Fact Check

Was The 'Deepest Hole on Earth' Sealed After Finding '2 Billion Year Old Fossil'?

There are two ways to get the answer to this question: Scrolling through an unreasonable number of photos in a clickbait article, or reading our quick answer here.

Published Feb 21, 2021

The deepest hole on Earth was sealed after finding a fossil that is 2 billion years old.
What's True

The Kola Superdeep Borehole, a Soviet engineering project that occurred from the late 1960s to the early 1990s, is the deepest artificially created hole on Earth. Some of the rocks they drilled through contained ancient fossil plankton.

What's False

However, the project's termination had nothing to do with fossils, and everything to do with the fact that it became too hot to drill any deeper. Further, almost all of the pictures used in the advertisement and in the clickbait article that it links to are completely unrelated to the Kola Superdeep Borehole.

If, in the course of your online browsing, you were to run into an ad with impressive pictures of massive mines and cool looking fossils that advertises an article titled "Deepest Hole on Earth Permanently Sealed After Finding 2 Billion Year Old Fossil," you might think that this item represents a recent event, that it involves impressive looking open-pit mines, and that cool pictures of fossils are the result of the dig. You could be forgiven, as well, if you assumed that there was some sort of link between the fossils and the sealing of this hole.  None of those assumptions would be true.

The article the ad advertises is about a Soviet engineering project, the Kola Superdeep Borehole, that occurred from the late 1960s to the early 1990s. That article is found on a website named "Explored Planet." The advertisement itself makes use of several photos unrelated to that topic:

In the above ad, the image on the left is the Mir Mine in Russia. At 1,722 feet deep, it is far from the deepest hole on Earth. The fossil pictured in the top right of the ad is an organism known as a crinoid, which could never have been found in the Kola Borehole because that hole was driven through rocks that formed over a billion years before crinoids even evolved. The image on the bottom right, however, is related: It is the actual sealed-off top of the Kola Borehole.

While the Cold War saw a much more famous technological race to the moon, there was also a Cold War era competition to see who could drill deep enough to approach the mantle.

"During the Cold War," BBC Future reported in 2019, "there was a race by the superpowers to drill as deep as possible into the Earth’s crust – and even to reach the mantle of the planet itself."

As described by the Smithsonian, "The Kola Superdeep Borehole was just 9 inches in diameter, but at 40,230 feet reigns as the deepest hole."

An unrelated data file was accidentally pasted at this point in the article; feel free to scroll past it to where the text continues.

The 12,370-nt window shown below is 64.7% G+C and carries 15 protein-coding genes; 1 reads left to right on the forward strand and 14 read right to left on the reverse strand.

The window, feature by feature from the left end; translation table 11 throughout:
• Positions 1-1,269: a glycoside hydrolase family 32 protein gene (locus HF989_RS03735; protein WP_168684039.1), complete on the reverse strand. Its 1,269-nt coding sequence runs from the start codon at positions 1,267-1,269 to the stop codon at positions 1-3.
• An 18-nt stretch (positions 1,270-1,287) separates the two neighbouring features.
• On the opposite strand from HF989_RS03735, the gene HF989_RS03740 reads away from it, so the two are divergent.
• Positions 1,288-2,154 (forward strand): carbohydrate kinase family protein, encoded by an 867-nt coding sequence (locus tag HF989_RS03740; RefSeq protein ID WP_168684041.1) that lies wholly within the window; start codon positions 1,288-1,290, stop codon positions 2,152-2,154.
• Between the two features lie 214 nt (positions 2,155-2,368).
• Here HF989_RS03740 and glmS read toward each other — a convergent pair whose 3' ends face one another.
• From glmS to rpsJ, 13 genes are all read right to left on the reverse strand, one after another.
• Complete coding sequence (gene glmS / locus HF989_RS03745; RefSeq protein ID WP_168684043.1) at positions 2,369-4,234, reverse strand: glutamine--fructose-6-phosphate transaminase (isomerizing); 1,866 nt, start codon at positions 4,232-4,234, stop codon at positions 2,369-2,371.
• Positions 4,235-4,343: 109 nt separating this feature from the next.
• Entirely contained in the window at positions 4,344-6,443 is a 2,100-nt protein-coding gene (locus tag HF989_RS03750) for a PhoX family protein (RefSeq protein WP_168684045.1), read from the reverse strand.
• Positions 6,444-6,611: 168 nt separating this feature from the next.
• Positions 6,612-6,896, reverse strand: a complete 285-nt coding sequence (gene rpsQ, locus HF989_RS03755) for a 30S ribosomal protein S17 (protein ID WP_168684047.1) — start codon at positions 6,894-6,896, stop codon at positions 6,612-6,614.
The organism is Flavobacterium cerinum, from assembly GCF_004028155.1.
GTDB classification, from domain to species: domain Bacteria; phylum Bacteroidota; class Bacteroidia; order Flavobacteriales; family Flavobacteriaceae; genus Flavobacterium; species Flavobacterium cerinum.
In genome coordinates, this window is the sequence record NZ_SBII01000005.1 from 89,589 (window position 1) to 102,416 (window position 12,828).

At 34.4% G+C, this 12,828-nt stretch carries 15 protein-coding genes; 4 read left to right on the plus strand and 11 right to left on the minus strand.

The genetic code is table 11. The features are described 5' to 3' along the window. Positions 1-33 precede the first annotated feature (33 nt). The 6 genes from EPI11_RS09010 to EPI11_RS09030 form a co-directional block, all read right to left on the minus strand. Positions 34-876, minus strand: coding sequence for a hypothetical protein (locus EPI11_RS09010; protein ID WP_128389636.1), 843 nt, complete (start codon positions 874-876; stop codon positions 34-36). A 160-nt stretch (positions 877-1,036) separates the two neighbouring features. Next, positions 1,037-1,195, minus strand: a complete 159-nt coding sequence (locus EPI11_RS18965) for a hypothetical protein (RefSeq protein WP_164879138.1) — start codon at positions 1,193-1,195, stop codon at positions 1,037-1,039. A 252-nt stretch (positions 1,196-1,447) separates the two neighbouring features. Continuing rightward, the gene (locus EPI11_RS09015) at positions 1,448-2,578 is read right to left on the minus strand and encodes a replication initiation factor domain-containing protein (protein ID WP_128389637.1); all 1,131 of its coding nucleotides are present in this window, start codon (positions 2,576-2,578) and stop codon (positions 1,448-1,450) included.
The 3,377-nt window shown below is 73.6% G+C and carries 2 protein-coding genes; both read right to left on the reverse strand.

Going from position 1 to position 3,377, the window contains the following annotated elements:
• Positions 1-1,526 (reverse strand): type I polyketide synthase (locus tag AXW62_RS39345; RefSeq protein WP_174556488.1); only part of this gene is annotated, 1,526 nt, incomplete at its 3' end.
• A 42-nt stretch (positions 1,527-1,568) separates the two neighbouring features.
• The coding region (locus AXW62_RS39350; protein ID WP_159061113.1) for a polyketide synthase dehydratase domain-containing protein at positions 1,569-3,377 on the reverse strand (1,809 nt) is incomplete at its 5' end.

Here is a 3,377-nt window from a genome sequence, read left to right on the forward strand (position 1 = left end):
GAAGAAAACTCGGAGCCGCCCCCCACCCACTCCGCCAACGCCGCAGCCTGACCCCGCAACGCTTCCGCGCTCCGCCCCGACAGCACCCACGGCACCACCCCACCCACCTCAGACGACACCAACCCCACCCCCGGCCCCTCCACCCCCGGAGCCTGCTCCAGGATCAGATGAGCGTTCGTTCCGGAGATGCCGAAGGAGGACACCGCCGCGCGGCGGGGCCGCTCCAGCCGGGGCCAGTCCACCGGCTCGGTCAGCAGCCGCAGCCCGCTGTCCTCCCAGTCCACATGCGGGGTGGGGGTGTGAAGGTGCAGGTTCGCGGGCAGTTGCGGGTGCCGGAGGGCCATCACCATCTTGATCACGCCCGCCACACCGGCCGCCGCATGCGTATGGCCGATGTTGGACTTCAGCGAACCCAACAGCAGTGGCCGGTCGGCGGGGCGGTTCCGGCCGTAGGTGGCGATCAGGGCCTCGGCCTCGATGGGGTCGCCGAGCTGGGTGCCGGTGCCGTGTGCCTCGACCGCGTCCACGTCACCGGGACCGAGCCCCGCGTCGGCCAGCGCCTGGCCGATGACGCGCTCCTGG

As reported in a 1984 Scientific American feature, the rocks "through which the borehole passes encompass 1.4 billion years of earth history":

The sedimentary and volcanic rocks found at depths of up to 6,800 meters ... date from the Proterozoic era, which began 2.4 billion years ago. The deeper granitic strata … were laid down as long ago as 2.7 billion years during the Archean era, the first era of geologic time.

Some of those sedimentary and volcanic rocks contain evidence of plankton fossils, as mentioned in the Explored Planet article's point about "2-billion-year-old microscopic plankton fossils." However, these fossils and/or their discovery had nothing to do with the end of the Kora Borehole project. Extreme heat forced an end to drilling, as explained in Smithsonian Magazine:

The Kola hole was abandoned in 1992 when drillers encountered higher-than-expected temperatures—356 degrees Fahrenheit, not the 212 degrees that had been mapped.

The heat wreaks havoc on equipment. And, the higher the heat, the more liquid the environment, and the harder to maintain the bore, said Andrews. It’s like trying to keep a pit in the center of a pot of hot soup.

Because the ad, and the meandering clickbait it links to, discuss a factual scientific project, but because they mislead readers with unrelated photos and confusing headlines, we rank its claims a "Mixture."

Snopes debunks a wide range of content, and online advertisements are no exception. Misleading ads often lead to obscure websites that host lengthy slideshow articles with lots of pages. It's called advertising "arbitrage." The advertiser's goal is to make more money on ads displayed on the slideshow's pages than it cost to show the initial ad that lured them to it. Feel free to submit ads to us, and be sure to include a screenshot of the ad and the link to where the ad leads.

Alex Kasprak is an investigative journalist and science writer reporting on scientific misinformation, online fraud, and financial crime.

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